Drugs Q & A

Is Tizanidine (Zanaflex) A Narcotic?

Tizanidine, sold under the brand name Zanaflex, Sirdalud among others, is a medication that is used to relieve the spasms and increased muscle tone caused by multiple sclerosis (MS, a disease in which the nerves do not function properly and patients may experience weakness, numbness, loss of muscle coordination and problems with vision, speech, and bladder control), stroke, or brain or spinal injury.

Tizanidine is NOT a narcotic but belongs to a class of medications called skeletal muscle relaxants. It works by slowing action in the brain and nervous system to allow the muscles to relax. Many people use the word “narcotic” to refer to all prescription medications that relieve pain, just because Tizanidine is sometimes abused doesn’t qualify it as a narcotic. The term narcotic originally referred medically to any psychoactive compound with numbing or paralysing properties. In the United States, it has since become associated with opiates and opioids, commonly morphine and heroin, as well as derivatives of many of the compounds found within raw opium latex.

How long does tizanidine stay in your system?

Tizanidine itself has a short “half-life” of only about 150 minutes, which means that the body clears the drug within a few hours. However, many people who abuse tizanidine take high doses and may have impaired kidney and liver function from other drug use, so the time the body takes to clear the medication may be prolonged in such cases. Use of other drugs, especially alcohol, further impairs the body’s ability to detoxify from tizanidine.

Even though tizanidine usually clears from the body relatively quickly, the body and brain take a long time to recover from the extremely disruptive effects that the drug has on their ability to function normally, and it takes considerably longer for them to recover after the drug is removed from circulation. This disruption of the body’s normal ability to function causes the withdrawal symptoms, which lasts until the body and brain have fully recovered and resumed normal functioning.

What side effects can this medication cause?

Tizanidine may cause side effects. Tell your doctor if any of these symptoms are severe or do not go away:

  • dizziness
  • drowsiness
  • weakness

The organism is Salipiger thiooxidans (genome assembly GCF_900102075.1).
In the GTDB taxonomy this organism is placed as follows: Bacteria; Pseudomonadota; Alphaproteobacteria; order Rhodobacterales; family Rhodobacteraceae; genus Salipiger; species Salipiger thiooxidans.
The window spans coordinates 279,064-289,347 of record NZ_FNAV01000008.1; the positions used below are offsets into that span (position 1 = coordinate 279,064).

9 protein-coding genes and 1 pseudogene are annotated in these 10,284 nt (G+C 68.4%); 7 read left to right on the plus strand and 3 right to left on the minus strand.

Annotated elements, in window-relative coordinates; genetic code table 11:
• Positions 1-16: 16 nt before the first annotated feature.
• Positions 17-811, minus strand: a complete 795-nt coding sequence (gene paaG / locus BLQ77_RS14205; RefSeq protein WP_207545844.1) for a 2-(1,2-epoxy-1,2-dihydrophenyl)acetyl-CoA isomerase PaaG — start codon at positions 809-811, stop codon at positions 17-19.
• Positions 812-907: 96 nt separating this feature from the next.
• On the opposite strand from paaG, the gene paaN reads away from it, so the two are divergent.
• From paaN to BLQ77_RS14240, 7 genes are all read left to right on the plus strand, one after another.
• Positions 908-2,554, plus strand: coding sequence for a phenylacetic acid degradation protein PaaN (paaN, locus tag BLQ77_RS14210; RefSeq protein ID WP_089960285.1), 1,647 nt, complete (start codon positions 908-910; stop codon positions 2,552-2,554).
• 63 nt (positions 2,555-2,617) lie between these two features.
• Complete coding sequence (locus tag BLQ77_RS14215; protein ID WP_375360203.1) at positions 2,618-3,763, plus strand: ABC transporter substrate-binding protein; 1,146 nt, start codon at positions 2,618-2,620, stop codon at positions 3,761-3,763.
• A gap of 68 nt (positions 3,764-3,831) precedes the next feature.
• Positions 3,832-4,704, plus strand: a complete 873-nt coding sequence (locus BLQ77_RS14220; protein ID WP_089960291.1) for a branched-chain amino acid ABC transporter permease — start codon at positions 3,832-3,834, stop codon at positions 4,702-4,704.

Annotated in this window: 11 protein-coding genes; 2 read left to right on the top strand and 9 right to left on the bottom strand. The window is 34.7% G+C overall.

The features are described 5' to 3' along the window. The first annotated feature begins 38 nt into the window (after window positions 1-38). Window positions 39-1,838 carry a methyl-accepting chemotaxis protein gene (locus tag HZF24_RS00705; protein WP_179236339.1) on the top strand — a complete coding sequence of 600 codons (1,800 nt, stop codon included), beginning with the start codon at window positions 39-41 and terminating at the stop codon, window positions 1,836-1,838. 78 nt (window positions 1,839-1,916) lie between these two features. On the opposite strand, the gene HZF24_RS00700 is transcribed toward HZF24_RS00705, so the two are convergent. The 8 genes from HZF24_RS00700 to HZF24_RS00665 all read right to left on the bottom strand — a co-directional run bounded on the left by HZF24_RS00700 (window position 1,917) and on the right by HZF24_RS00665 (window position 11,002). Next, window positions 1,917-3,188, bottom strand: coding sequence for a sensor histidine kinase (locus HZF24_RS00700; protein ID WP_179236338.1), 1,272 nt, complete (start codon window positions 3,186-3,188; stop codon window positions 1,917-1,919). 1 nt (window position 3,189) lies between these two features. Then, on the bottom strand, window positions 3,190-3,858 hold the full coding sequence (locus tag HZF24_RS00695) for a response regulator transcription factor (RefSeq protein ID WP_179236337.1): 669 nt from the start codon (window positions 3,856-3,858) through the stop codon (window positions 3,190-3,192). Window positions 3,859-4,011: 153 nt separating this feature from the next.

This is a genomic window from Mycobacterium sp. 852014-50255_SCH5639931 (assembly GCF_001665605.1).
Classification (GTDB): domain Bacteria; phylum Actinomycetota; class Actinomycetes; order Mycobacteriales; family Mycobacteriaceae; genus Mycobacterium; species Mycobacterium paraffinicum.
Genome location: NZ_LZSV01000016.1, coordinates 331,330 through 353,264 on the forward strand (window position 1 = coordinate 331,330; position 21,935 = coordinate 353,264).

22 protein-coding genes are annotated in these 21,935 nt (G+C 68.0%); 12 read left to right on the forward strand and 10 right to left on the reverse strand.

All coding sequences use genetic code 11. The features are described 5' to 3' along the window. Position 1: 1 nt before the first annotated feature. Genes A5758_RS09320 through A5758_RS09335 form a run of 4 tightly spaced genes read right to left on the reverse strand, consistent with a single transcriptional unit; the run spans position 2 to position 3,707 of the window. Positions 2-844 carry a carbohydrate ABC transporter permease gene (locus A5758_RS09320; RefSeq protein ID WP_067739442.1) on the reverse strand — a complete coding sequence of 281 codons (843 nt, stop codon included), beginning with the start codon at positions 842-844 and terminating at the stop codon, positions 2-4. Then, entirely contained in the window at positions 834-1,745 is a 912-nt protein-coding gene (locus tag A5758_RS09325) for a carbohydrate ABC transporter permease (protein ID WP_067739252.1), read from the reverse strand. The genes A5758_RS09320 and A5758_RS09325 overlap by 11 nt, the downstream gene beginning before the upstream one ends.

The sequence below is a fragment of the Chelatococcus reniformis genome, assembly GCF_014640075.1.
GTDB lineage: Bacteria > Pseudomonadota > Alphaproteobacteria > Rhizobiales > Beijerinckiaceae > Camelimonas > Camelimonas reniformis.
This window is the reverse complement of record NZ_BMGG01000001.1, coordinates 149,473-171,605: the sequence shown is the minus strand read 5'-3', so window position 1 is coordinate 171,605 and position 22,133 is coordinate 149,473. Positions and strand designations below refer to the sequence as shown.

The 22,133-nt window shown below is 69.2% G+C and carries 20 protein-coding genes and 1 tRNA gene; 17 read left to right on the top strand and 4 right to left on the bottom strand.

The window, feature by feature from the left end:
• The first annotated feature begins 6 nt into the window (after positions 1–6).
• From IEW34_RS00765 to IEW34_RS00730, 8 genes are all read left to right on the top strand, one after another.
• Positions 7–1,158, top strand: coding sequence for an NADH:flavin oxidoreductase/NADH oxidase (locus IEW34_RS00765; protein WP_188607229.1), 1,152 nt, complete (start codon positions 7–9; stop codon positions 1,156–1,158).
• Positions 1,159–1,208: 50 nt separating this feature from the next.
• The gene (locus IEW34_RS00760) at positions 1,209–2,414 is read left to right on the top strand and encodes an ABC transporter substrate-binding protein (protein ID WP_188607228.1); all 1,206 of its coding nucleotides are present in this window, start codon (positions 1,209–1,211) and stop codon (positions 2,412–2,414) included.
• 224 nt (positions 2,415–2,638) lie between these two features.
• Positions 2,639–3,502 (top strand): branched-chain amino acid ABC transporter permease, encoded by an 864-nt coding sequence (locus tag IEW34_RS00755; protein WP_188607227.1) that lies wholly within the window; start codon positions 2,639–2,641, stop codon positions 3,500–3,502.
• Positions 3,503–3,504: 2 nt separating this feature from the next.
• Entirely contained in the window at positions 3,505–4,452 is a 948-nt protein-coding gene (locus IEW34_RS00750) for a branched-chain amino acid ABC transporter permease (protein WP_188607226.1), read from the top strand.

• nervousness
  • depression
  • vomiting
  • tingling sensation in the arms, legs, hands, and feet
  • dry mouth
  • constipation
  • diarrhea
  • stomach pain
  • heartburn
  • increased muscle spasms
  • back pain
  • rash
  • sweating

Some side effects can be serious. If you experience any of these symptoms, call your doctor immediately:

  • nausea
  • extreme tiredness
  • unusual bleeding or bruising
  • lack of energy
  • loss of appetite
  • pain in the upper right part of the stomach
  • yellowing of the skin or eyes
  • unexplained flu-like symptoms
  • seeing things or hearing voices that do not exist
  • slow heartbeat
  • changes in vision

Tizanidine may cause other side effects. Call your doctor if you have any unusual problems while taking this medication.

What other information should I know?

Keep all appointments with your doctor and the laboratory. Your doctor will order certain lab tests to check your response to tizanidine. Do not let anyone else take your medication. Ask your pharmacist any questions you have about refilling your prescription.

It is important for you to keep a written list of all of the prescription and nonprescription (over-the-counter) medicines you are taking, as well as any products such as vitamins, minerals, or other dietary supplements. You should bring this list with you each time you visit a doctor or if you are admitted to a hospital. It is also important information to carry with you in case of emergencies.

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